Comparing CrimesAre we to believe that Jeffrey A. Hubbard...

LETTERS TO THE EDITOR

April 01, 1995

Comparing Crimes

Are we to believe that Jeffrey A. Hubbard equates carjacking with attempted theft of a vehicle? His March 20 letter suggests that police resources should be equally dedicated to his unfortunate situation as they were to a carjacking-kidnapping.

Kidnapping and carjacking are both very serious felonies. The police would be remiss not to devote every possible effort to apprehend the perpetrators in either case. Vehicle theft and other property crimes rightly take a back seat to violent crime.

Mr. Hubbard also complained about the reluctance of the police to hold suspects in his case, due to the lack of evidence. I applaud the action of the police, as the Constitution protects us from unreasonable search.

Mr. Hubbard suggests that a carjacking victim in West Baltimore would have been denied the same attention as the Roland Park residents. The fact is, the majority of police resources are expended in neighborhoods other than Roland Park.

I would like to see concrete proof that any police officer in Baltimore ever treated a victim as he suggests. I would suggest that police officers typically are empathetic toward victims in cases of violent crime.

Michael Horst

Baltimore

Utility Stock

The Baltimore Gas & Electric Co. proxy statement indicates that outside directors receive a pension benefit equal to 100 percent of their base compensation after just five years of service.

This contrasts with the employee pension benefit, which is 45 to 60 percent of compensation.

The company had to offer "early retirement" to employees in order to reduce expenses. The report to shareholders emphasizes cost awareness to keep the company competitively priced. The role of the outside director must be to protect both the shareholder and ultimately the consumer interest.

Have they accomplished this role? BGE underperformed the Dow Jones Utility Index for the past 5 years.

Joseph B. Herron

Timonium

English Only

What, again? The General Assembly has had several bills in the chute this session making English Maryland's official language.

This offensive waste of taxpayers' resources has been going on during every State House season since the mid-'80s. And somehow somebody with good sense has each year killed it.

Why is it back in 1995? Which of the part-time legislators collecting a full-time wage is re-doing this mischief?

Maybe there is a threat I'm not aware of. The Piscataway or the Lumbees could be insisting on information printed in their exotic languages at state government expense.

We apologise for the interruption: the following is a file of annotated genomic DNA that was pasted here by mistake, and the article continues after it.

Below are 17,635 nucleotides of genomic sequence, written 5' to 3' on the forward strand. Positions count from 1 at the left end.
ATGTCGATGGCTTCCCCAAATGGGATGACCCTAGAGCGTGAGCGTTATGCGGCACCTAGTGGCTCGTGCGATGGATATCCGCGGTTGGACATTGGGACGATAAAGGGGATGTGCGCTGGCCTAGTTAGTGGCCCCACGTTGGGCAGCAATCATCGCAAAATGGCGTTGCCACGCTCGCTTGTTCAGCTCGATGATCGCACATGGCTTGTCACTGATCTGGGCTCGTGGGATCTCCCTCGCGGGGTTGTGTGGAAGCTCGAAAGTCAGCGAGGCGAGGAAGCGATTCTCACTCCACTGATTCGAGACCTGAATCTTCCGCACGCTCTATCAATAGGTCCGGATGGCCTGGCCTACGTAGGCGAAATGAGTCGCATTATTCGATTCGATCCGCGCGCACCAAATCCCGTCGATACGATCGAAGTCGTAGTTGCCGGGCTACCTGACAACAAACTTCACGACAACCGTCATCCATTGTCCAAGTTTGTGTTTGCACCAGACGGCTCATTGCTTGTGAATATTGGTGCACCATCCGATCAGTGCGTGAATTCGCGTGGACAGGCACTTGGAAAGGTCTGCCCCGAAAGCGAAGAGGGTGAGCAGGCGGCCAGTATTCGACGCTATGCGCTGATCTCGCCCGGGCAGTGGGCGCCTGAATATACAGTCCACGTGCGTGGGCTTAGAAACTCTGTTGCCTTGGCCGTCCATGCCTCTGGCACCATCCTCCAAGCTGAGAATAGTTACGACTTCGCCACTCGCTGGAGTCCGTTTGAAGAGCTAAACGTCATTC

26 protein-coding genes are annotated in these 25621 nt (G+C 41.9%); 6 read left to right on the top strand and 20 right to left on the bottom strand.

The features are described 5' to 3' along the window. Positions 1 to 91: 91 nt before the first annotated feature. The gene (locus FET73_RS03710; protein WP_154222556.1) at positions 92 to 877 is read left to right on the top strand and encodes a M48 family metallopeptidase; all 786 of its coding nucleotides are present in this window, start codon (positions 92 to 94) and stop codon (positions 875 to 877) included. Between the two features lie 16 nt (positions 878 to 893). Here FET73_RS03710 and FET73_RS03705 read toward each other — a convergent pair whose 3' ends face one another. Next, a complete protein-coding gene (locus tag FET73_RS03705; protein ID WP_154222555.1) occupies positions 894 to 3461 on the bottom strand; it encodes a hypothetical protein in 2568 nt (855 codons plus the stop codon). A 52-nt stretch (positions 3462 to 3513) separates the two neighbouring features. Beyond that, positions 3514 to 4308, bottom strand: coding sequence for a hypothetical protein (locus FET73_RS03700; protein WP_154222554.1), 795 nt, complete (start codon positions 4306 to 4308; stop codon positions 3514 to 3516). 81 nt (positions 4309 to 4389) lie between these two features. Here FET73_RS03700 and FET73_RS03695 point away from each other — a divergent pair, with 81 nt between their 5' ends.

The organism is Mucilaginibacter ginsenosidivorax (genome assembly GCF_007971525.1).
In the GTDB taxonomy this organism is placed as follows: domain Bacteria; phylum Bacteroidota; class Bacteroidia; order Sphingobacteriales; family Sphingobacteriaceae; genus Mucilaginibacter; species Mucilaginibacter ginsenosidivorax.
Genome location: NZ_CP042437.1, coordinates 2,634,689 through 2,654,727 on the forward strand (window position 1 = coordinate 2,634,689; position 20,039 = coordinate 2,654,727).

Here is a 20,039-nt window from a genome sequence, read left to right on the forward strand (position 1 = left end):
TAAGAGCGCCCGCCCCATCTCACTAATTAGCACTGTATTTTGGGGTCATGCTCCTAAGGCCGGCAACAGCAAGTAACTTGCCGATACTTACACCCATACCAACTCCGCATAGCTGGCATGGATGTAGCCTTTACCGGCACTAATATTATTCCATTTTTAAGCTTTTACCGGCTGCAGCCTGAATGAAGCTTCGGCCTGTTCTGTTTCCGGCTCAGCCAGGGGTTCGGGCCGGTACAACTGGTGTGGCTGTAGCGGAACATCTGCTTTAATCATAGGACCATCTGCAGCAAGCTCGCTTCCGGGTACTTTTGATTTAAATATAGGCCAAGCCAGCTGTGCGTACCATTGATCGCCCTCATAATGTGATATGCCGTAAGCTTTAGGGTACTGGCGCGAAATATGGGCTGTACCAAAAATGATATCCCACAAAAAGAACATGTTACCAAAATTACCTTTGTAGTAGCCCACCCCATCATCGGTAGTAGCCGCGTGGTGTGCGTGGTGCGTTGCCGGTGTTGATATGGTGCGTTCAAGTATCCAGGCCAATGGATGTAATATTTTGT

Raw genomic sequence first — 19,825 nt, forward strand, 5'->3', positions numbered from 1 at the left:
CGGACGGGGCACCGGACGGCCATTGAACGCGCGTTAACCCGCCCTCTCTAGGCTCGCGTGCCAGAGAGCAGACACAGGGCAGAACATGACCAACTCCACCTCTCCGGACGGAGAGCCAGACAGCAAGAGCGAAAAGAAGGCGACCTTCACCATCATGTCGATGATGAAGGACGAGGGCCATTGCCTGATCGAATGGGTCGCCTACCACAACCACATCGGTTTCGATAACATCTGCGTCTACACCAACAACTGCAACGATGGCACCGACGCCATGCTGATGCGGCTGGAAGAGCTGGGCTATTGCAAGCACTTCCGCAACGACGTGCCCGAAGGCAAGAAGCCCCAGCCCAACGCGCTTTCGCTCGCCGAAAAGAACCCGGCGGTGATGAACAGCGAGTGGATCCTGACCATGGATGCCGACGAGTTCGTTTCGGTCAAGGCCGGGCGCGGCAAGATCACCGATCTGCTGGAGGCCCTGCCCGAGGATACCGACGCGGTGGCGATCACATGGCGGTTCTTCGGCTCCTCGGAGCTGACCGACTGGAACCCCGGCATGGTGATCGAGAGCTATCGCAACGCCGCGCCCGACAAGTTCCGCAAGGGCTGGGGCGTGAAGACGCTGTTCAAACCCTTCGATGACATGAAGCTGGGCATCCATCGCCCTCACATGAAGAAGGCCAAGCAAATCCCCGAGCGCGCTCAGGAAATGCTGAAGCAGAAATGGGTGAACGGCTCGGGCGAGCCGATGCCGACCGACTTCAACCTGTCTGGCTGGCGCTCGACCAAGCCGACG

Perhaps the Ukrainians and Carpatho-Rusyns demand the right to plead their cases in court in their own tongue. Some school district, maybe, wants to replace its English literature classes with Latin and Greek classics.

In this era of adapting to the Republican Party's values, I don't understand these politicians' failure to see the best hope for maintaining English as the main mode of this society's communication in the market place. You don't know English? You can't work here till you do.

Imagine, English is everywhere becoming the language to learn, even in Uzbekistan, for Pete's sake. But here some few think it needs an official status to continue in its historic role.

!Matthew-Daniel Stremba

Baltimore

He Said, She Said

Whether it was done by design or by chance, the Mike Littwin column of March 6 and the Ellen Goodman column of March 7, both on the subject of Marcia Clark, make for what could be the best debate on a social issue The Sun has printed in quite a while. Nice work.

Richard Berman

Baltimore

Free for Adoption

A Sun article March 12 about a white woman's struggle to adopt three African-American children for whom she has been caring noted that leaders of the Maryland chapter of the NAACP, citing this case, criticized the way Social Services officials and the courts handle interracial adoptions.

They are asking Gov. Parris Glendening to investigate cases of interracial adoption.

At the same time, there are over 450 children in Maryland, the majority of whom are African-American, who are free for adoption but are waiting for adoptive homes.

Wouldn't it make more sense for the Maryland NAACP to work with its members to find homes for these children than to spend time investigating caring people who are willing to make a place in their home for a child?

After all, aren't we all fighting for the same thing, that all kids of all races have a permanent place to call home?

Susan P. Leviton

Baltimore

The writer is associate professor at the University of Maryland School of Law.

Good and Evil at Notre Dame

The reaction of a small but vocal group of parents, as noted in the March 21 article, "Notre Dame Prep parents protest explicit video," points to a much deeper precept: The moral values instilled by the families in their daughters are so weak, and the "traditional Christian values" themselves are so tenuous, that the values and morals can be seriously undermined by exposure to a one-hour video.

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